Portland, Oregon January 9-16, 2005
Text & photos © Kristina Ziegler
Although I have watched the US Nationals on television all my life, this was my first time ever attending the event. This may be surprising to many in Europe and elsewhere, but you have to truly understand the geographic size of the US to know that this isn’t really all that unusual. When the Championships were announced three years prior for Portland, Oregon, I bought my tickets right away. Now, however, I think I am “hooked,” as I also now have tickets for the next two years!
I live about 185 miles, or a 3 ½ hour drive from the city
of Portland, and I stayed at my sister-in-law’s house about
18 miles from the arena. Portland in the winter is generally mild
– pansies grow in January – and it usually rains a lot
there. The ice storm that hit the city on the final Friday night
was not unusual, however, as there is usually one bad ice storm
per year there. Fortunately, my husband got us a hotel room downtown
at that point, so that I didn’t have to miss a thing! On Saturday
morning I took the tram to the arena in the freezing rain, while
the streets were a literal “sheet of ice.”
A truly wonderful thing about the Nationals being here was that the two ice arenas, the Rose Garden and the Memorial Coliseum, were literally just steps apart from each other. Perhaps 100 yards. So it was easy to go back and forth. As opposed to next year, when the two arenas will be a 25-mile bus ride away. I noticed that some of the spectators tended to go to watch every competitive event at each level, while others tended to watch the Senior skaters, whether they were competing or practicing. I tended towards the second group. The first thing I noticed when I looked at the schedule was that there were always two things going on at the same time, from about 7.00 to 23.00, every day. Senior, junior, and novice levels compete at these Championships, plus practices are open to those with all-event tickets. I knew I would have to try to pace myself, so I skipped the first Saturday of novice practices entirely.
I cannot comment on any of the Novice Dance, as I did not attend any of it.
Junior Dance – I watched the Junior Original Dance, and was generally quite impressed with the level of skating here. The use of the rhythms was quite appropriate, good unison among many of the couples, costumes (thankfully) not over-the-top! US ice dance is finally on its way!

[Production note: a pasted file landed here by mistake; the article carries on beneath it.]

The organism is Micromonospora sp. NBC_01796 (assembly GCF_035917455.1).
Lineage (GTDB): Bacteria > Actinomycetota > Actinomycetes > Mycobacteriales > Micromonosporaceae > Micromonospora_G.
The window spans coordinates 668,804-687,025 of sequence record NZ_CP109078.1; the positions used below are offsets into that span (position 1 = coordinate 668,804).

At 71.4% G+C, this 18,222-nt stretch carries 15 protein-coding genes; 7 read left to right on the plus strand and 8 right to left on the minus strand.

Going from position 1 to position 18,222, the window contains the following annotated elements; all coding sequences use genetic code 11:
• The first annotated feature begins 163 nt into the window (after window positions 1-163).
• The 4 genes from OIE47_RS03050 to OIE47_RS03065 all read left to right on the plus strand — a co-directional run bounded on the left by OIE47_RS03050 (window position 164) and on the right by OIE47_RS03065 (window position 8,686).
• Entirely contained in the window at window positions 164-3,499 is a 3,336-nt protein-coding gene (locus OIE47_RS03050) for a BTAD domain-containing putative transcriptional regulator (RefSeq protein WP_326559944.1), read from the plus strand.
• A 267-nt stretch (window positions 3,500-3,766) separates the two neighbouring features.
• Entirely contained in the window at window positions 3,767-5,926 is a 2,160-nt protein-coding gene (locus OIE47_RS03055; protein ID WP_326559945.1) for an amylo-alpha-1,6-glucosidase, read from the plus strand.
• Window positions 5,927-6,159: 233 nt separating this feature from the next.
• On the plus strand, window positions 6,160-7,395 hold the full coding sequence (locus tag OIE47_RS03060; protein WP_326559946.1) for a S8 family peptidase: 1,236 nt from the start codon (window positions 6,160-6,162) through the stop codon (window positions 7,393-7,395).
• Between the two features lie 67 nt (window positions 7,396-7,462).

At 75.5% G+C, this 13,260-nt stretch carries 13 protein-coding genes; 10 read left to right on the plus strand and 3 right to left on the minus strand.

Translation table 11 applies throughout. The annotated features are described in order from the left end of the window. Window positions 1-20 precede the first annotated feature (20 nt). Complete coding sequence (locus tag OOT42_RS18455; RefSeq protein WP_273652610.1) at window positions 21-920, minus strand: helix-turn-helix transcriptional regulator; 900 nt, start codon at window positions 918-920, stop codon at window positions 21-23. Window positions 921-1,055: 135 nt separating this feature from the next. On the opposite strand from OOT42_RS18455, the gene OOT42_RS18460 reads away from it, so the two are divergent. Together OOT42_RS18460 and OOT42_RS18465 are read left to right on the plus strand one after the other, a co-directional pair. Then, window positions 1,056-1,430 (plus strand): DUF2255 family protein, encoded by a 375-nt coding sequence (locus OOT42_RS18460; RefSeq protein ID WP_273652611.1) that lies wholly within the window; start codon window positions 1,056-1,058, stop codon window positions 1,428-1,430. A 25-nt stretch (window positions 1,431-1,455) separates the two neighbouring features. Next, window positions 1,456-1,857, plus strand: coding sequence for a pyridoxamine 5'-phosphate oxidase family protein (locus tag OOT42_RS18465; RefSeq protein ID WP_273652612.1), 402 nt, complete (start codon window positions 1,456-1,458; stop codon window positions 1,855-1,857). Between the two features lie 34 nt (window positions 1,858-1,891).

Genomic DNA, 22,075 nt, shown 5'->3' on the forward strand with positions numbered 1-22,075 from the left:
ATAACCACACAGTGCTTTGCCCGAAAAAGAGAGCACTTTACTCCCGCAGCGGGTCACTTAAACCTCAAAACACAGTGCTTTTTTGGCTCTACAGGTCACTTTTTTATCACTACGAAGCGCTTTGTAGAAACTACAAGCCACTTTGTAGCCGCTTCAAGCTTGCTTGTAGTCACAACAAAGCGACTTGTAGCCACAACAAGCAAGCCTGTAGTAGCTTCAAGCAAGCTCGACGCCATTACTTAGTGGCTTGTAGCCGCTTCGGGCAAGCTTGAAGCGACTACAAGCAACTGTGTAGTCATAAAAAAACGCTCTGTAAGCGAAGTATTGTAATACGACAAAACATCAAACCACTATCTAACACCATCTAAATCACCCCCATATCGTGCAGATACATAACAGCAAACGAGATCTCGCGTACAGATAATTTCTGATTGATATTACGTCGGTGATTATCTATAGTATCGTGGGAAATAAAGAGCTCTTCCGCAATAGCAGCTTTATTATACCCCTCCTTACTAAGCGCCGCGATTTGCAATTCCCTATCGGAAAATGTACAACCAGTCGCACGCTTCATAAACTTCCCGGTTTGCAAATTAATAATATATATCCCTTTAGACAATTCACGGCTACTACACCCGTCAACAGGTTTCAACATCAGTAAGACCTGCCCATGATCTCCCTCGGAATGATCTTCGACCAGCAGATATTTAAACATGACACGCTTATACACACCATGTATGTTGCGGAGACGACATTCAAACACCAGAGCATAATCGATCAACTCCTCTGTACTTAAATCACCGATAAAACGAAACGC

Senior Dance – Throughout this event, there were couples 3-13, then there were Gregory and Petukhov far above them in quality, then there were Belbin and Agosto doing an entirely different sport from the others.
The compulsory dance was the Midnight Blues, and already Belbin and Agosto shone. I don’t recall ever watching a compulsory dance that was so “not compulsory” anything, and a true dance. They received the first and only 6.0 awarded at US Nationals in a compulsory dance, and they fully deserved it. The surprise of the event, starting with the compulsory dance, was Stiegler and Magerovsky, a new couple in their first year of dance together. Tiffany Stiegler was a former pairs skater with her brother Johnny Stiegler; they had to quit skating together several years ago after a promising career at the Junior level due to her physical growth. Just last summer, she took and passed all of her dance tests to compete at Nationals this year. They came in 4th in the compulsory dance. To my eyes, they look like a beautiful couple, great line, good unison, but lacking somewhat in difficulty in their steps in their OD and FD.
The couple I was really taken with during practices was Matthews and Zavozin. Both very young, they had just won the Junior Grand Prix Final. They had a great deal of speed, a great deal of chemistry, and lots of energy. Unfortunately, their competition didn’t quite live up to their practices, perhaps nerves? I am looking forward to seeing much more of them in the future.
Another rather interesting thing happened during the Sr. OD practice – one of the ladies tripped and actually fell completely outside of the boards! She was unhurt.